But when Foreign Affairs Minister Chrystia Freeland sat down with Speaker Ryan in February, supply management came up, according to a source who was in the room. It was there that Ryan made a push for Canada to walk back its nationalist dairy system. The Canadian source says it was more of a necessary formality, however — the American government, with its liberal, but subsidized, agriculture system has never picked much of a fight with Canada’s isolationist market.
Yet it may be Trump, the economic nationalist, who could be the one to take on Canada’s cheese cartel.
Ryan and Trump aren’t the only two critics of Canada’s supply-managed system, which has been, for years, a sacred cow. Their federal lobbyists are, according to public reporting, more active than even their counterparts in the oil and gas industry, holding an annual fete that is attended by the who’s-who in the Canadian political scene.
But there is dissent. Maxime Bernier, a self-styled libertarian and contender for the leadership of the second-place Conservative Party, has come out hard against the supply management system, vowing to dismantle it if he were to become prime minister.
Bernier is virtually alone in his opposition.
He’s modeled his plans off Australia, which had a similar protectionist system that they abandoned in favor of a free-market solution — buying out dairy farmers from their, then-very valuable, quotas in the process.
He’s been roundly criticized by his competitions for, in their words, refusing to stand up for small Canadian farmers. (This belies the fact that there are relatively few mom-and-pop dairy farms left, as larger corporations buy up the lucrative quotas.)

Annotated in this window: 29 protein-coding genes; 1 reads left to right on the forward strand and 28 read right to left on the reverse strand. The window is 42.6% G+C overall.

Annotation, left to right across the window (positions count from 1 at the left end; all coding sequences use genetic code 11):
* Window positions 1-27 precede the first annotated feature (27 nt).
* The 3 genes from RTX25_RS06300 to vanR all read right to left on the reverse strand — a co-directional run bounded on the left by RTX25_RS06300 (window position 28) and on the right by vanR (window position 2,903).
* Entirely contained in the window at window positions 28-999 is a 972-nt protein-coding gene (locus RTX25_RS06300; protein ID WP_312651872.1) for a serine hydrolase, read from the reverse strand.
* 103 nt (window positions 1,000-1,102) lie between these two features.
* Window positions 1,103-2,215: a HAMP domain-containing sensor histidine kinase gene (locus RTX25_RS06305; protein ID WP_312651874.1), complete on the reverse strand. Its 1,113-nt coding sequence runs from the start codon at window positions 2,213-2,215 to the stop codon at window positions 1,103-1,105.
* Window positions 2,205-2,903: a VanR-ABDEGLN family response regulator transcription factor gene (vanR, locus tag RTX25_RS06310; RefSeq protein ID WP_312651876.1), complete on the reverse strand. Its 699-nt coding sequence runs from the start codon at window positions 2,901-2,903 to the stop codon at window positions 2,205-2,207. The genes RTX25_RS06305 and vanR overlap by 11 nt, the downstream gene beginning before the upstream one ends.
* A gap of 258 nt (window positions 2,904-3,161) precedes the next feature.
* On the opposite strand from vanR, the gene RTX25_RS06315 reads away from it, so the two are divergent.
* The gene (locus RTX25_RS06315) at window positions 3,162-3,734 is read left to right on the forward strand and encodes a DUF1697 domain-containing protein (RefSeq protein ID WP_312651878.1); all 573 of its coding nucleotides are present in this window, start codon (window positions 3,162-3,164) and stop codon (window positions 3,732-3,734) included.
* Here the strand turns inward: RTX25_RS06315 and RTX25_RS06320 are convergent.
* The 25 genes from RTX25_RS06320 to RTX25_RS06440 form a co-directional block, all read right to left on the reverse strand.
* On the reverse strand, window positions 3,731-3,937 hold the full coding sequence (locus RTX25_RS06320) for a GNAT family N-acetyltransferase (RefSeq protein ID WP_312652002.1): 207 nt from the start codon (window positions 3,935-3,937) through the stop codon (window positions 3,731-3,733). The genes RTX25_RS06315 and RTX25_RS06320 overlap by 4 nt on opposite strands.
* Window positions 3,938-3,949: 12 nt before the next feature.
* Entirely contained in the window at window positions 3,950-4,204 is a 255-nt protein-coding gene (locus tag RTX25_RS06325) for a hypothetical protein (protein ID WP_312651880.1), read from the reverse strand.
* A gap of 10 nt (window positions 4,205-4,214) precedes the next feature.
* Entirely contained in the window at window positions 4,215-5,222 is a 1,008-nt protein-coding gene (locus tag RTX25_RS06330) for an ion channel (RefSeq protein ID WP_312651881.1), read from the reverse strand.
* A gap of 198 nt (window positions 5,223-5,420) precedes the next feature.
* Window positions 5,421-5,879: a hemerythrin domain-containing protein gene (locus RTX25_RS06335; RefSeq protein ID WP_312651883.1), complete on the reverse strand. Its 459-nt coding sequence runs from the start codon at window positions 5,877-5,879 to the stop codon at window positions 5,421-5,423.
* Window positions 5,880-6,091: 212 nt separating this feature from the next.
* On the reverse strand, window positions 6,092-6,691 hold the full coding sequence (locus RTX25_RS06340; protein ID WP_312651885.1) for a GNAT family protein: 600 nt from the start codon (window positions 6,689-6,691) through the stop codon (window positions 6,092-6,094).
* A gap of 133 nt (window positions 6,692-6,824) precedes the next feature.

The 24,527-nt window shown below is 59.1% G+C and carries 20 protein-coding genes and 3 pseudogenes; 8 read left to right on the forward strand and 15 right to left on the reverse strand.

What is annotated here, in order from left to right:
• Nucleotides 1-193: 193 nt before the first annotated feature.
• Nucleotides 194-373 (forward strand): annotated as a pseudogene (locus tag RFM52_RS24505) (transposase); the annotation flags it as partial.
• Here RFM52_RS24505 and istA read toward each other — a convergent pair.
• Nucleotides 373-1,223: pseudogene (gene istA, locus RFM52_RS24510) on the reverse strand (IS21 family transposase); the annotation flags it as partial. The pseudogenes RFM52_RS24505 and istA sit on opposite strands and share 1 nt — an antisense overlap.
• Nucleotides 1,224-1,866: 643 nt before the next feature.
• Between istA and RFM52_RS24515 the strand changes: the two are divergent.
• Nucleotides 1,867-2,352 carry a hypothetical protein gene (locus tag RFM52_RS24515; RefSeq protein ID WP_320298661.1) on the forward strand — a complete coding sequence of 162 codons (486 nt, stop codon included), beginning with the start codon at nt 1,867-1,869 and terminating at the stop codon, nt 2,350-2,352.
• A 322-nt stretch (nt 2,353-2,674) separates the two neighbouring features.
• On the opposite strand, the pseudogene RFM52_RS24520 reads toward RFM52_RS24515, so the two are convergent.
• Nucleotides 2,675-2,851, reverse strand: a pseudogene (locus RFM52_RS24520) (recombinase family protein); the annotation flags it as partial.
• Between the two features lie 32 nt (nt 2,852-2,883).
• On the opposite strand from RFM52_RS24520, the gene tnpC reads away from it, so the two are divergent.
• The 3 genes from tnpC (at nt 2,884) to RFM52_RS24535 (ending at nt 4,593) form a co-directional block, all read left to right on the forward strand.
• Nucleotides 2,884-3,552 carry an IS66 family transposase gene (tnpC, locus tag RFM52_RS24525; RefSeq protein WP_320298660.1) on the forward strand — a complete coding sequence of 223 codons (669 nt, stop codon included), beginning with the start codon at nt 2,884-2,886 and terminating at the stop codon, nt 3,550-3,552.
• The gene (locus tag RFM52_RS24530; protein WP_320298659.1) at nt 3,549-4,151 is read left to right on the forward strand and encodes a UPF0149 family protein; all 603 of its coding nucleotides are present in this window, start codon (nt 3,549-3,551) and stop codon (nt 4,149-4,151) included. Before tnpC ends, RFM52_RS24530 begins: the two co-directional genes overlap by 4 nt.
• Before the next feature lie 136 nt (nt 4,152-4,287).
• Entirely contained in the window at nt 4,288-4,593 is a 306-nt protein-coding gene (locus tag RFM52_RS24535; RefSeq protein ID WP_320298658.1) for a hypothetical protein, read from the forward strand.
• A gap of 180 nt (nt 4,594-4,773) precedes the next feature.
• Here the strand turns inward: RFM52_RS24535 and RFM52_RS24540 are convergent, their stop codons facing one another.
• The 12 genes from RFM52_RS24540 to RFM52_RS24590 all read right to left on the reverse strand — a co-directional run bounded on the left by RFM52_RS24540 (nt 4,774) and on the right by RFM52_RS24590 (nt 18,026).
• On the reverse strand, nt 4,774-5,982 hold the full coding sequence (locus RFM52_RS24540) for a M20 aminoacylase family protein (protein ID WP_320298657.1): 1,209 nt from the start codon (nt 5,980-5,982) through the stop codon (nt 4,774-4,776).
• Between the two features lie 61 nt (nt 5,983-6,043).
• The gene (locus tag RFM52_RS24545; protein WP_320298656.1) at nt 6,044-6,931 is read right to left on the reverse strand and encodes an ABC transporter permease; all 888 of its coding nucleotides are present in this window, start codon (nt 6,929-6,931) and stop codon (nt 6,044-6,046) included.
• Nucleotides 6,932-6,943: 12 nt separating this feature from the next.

Bernier is virtually alone in his opposition. In a 2005 vote in the House of Commons, before Bernier was elected, every single Member of Parliament stood to vote in favor of vigorously supporting the supply management system, even in the face of World Trade Organization ruling that the system is a form of subsidy.
Trudeau goes to bat
And there are clear signs that the current prime minister isn’t interested in breaking with tradition.
“Canada does not accept the contention that Canada’s dairy policies are the cause of financial loss for dairy farmers in the United States,” reads a letter from Ambassador David MacNaughton to Speaker Ryan and Governor Walker. “The facts do not bear this out.”
A spokesperson for the Canadian government referred VICE News to the letter as the government’s official response.
“Canada is not a contributor to the overproduction problem.”
The ambassador’s letter attached a U.S. Department of Agriculture report that, he contended, proved Canada wasn’t to blame. And, indeed, the letter blames a decline in exports — notably, not including Canada — as the reason for a decline in business for the American dairy sector.
As MacNaughton phrased it: “Canada is not a contributor to the overproduction problem.”
The letter even makes the rather spectacular claim that “Canada’s dairy industry is less protectionist than that of the U.S., which has employed technical barriers to keep Canadian dairy out of the U.S. market.”
Canada’s response was arguably one of the sharpest-worded missives sent to the Trump administration, at least publicly, since the Republican took office. It underscores a deep worry that the “America first” policies of the nationalist president could spell economic disaster for Canada.
In one of his first acts as president, Trump signed an executive order green lighting the Keystone XL pipeline, for which Ottawa has lobbied aggressively. But Trump’s insistence that the pipeline must be made with American steel quickly set off alarm bells north of the border — luckily for the pipeline manufacturer who had already acquired much of the steel, Trump backed down on that pledge for Keystone.
But on Tuesday, just after going after Canada on its dairy protectionism, Trump signed an executive order endorsing a concept that Ottawa thought it had already vanquished: Buy American.
“It shall be the policy of the executive branch to maximize, consistent with law, through terms and conditions of Federal financial assistance awards and Federal procurements, the use of goods, products, and materials produced in the United States,” the order reads.
It is no coincidence that Trump chose to launch an attack on Canada’s collectivist, cartel-run dairy sector and sign an order that vows to bring back American manufacturing in a dairy-dominated rust-belt state that, by the conventional wisdom of American politics, he should never have won.
And while Trump usually reserves his most biting attacks for countries like Mexico and China, Canada may be the country shouldering much of the effects.